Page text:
Definition of real estate
real; from French royale, from Latin regalis, royal, regal, from combining form reg- (nominative rex), king, + adjective suffix -alis
estate; from Latin status, condition, state
In spite of the name, real estate has no connection with the concept of reality. It derives instead from the feudal principle that in a monarchy, all land was considered the property of the king. Thus originally the term real estate was equivalent to "royal estate", real originating from the French royale, as it was the French-speaking Normans who introduced feudalism to England in the 11th century and thus the English language; cognate to Spanish real.
- enPR: /rēl' əstāt"/, IPA: /ˈriːl əˌsteɪt/
real estate (uncountable)
- Property that cannot easily be moved, usually buildings and the ground they are built on.
- (informal, loosely) Available space.
* 2007, Preston Gralla, Big Book of Windows Hacks
Virtual desktops allow you to stretch your screen real estate well beyond its normal size.
Real estate is a legal term (in some jurisdictions, such as the USA, United Kingdom, Canada, Australia and The Bahamas) that encompasses land along with improvements to the land, such as buildings,fences, wells and other site improvements that are fixed in location -- immovable. Real estate law is the body of regulations and legal codes which pertain to such matters under a particular jurisdiction and include things such as commercial and residential real property transactions. Real estate is often considered synonymous with real property (sometimes called realty), in contrast with personal property (sometimes called chattel or personalty under chattel law or personal property law).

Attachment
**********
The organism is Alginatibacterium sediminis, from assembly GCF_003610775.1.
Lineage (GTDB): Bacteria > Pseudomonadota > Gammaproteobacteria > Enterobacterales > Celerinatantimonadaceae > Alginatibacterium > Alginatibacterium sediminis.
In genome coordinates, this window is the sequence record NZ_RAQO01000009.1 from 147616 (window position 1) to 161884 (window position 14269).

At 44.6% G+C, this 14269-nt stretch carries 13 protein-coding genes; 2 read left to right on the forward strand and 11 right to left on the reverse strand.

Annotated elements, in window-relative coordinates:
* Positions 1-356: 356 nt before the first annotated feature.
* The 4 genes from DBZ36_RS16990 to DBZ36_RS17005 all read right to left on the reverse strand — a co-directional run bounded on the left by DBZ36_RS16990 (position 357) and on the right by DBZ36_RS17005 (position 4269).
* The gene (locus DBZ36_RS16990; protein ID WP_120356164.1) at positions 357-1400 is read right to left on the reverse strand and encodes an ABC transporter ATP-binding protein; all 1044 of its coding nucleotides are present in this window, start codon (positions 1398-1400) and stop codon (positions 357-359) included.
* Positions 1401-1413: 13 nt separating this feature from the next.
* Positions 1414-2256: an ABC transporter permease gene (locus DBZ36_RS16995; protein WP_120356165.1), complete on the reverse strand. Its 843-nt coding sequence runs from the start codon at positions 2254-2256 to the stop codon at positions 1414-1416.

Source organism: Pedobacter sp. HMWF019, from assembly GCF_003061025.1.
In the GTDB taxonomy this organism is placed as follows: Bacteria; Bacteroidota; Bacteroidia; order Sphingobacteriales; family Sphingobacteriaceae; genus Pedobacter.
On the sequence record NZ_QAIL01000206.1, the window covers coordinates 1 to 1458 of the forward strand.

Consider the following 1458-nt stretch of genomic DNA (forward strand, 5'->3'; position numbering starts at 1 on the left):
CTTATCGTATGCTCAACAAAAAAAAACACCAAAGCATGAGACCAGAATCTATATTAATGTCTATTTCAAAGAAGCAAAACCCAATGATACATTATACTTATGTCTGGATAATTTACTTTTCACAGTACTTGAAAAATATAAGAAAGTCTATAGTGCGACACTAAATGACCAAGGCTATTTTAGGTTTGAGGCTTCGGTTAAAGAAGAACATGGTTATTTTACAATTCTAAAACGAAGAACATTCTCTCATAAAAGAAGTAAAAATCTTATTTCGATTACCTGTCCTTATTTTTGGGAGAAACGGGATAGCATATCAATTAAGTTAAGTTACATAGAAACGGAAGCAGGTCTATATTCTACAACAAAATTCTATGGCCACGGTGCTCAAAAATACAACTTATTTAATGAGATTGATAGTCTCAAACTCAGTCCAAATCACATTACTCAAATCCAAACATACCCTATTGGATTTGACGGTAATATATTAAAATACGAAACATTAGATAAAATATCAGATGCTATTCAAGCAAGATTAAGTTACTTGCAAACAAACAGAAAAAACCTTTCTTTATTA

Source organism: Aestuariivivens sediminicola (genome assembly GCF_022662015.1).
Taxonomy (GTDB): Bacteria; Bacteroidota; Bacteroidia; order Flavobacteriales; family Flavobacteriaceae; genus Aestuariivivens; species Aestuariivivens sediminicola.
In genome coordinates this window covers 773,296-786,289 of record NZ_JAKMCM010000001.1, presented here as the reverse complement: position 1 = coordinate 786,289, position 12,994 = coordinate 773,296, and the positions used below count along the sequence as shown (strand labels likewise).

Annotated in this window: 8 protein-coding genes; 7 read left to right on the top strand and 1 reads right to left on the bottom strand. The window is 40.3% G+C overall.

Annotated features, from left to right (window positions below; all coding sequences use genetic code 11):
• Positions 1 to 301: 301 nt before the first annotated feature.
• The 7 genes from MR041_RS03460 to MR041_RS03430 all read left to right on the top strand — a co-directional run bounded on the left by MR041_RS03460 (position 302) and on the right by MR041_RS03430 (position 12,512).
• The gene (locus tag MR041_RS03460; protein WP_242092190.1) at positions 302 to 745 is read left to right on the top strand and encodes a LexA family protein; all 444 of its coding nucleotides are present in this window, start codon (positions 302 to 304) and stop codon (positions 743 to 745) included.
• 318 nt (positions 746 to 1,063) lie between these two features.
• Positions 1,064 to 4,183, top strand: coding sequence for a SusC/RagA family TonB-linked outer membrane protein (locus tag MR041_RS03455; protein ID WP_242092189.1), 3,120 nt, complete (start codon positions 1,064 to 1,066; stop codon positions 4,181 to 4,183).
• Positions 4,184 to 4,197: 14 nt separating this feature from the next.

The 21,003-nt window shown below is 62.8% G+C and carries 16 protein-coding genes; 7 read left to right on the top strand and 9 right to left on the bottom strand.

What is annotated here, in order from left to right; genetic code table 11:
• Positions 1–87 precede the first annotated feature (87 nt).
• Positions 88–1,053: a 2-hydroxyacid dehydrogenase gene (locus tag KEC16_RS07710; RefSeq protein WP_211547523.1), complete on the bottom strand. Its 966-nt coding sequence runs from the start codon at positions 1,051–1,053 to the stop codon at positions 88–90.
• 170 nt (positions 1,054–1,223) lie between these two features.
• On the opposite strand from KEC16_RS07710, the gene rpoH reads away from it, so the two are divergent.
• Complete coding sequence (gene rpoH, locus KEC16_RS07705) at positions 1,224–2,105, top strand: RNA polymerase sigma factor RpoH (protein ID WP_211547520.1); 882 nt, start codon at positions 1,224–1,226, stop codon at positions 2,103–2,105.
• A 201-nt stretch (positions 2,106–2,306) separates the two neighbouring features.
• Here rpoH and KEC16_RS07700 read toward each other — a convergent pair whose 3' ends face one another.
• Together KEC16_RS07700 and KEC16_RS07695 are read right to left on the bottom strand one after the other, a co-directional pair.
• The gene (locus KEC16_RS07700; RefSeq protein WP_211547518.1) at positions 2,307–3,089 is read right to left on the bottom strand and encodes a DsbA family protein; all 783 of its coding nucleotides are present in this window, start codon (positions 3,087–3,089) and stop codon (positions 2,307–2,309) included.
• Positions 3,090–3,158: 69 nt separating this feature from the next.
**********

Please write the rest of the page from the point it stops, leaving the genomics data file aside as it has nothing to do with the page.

However, in some situations the term "real estate" refers to the land and fixture s together, as distinguished from "real property," referring to ownership of land and appurtenances, including anything of a permanent nature such as structures, trees, minerals, and the interest, benefits, and inherent rights thereof. Real property is typically considered to be Immovable property The terms real estate and real property are used primarily in common law, while civil law jurisdictions refer instead to immovable property.
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